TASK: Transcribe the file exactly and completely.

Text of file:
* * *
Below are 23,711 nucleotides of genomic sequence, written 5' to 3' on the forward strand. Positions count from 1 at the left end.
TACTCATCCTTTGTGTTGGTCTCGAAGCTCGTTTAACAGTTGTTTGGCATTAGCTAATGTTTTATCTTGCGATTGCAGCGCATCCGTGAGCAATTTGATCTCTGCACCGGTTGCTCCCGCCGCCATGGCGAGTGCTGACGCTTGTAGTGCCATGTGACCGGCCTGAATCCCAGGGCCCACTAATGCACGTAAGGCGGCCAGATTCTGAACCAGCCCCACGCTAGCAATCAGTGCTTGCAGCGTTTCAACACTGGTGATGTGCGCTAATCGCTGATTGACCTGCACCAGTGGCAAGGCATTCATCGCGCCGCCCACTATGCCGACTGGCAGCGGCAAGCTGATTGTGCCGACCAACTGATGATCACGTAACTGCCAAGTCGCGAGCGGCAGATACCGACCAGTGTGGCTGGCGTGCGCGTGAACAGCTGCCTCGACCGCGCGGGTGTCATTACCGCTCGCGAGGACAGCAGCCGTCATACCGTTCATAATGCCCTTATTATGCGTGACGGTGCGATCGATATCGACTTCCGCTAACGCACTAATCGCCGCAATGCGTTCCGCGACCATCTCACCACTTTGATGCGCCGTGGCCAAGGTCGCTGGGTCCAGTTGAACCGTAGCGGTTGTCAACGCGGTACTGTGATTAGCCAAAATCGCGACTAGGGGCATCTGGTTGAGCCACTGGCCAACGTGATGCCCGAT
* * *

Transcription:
Below are 23,711 nucleotides of genomic sequence, written 5' to 3' on the forward strand. Positions count from 1 at the left end.
TACTCATCCTTTGTGTTGGTCTCGAAGCTCGTTTAACAGTTGTTTGGCATTAGCTAATGTTTTATCTTGCGATTGCAGCGCATCCGTGAGCAATTTGATCTCTGCACCGGTTGCTCCCGCCGCCATGGCGAGTGCTGACGCTTGTAGTGCCATGTGACCGGCCTGAATCCCAGGGCCCACTAATGCACGTAAGGCGGCCAGATTCTGAACCAGCCCCACGCTAGCAATCAGTGCTTGCAGCGTTTCAACACTGGTGATGTGCGCTAATCGCTGATTGACCTGCACCAGTGGCAAGGCATTCATCGCGCCGCCCACTATGCCGACTGGCAGCGGCAAGCTGATTGTGCCGACCAACTGATGATCACGTAACTGCCAAGTCGCGAGCGGCAGATACCGACCAGTGTGGCTGGCGTGCGCGTGAACAGCTGCCTCGACCGCGCGGGTGTCATTACCGCTCGCGAGGACAGCAGCCGTCATACCGTTCATAATGCCCTTATTATGCGTGACGGTGCGATCGATATCGACTTCCGCTAACGCACTAATCGCCGCAATGCGTTCCGCGACCATCTCACCACTTTGATGCGCCGTGGCCAAGGTCGCTGGGTCCAGTTGAACCGTAGCGGTTGTCAACGCGGTACTGTGATTAGCCAAAATCGCGACTAGGGGCATCTGGTTGAGCCACTGGCCAACGTGATGCCCGAT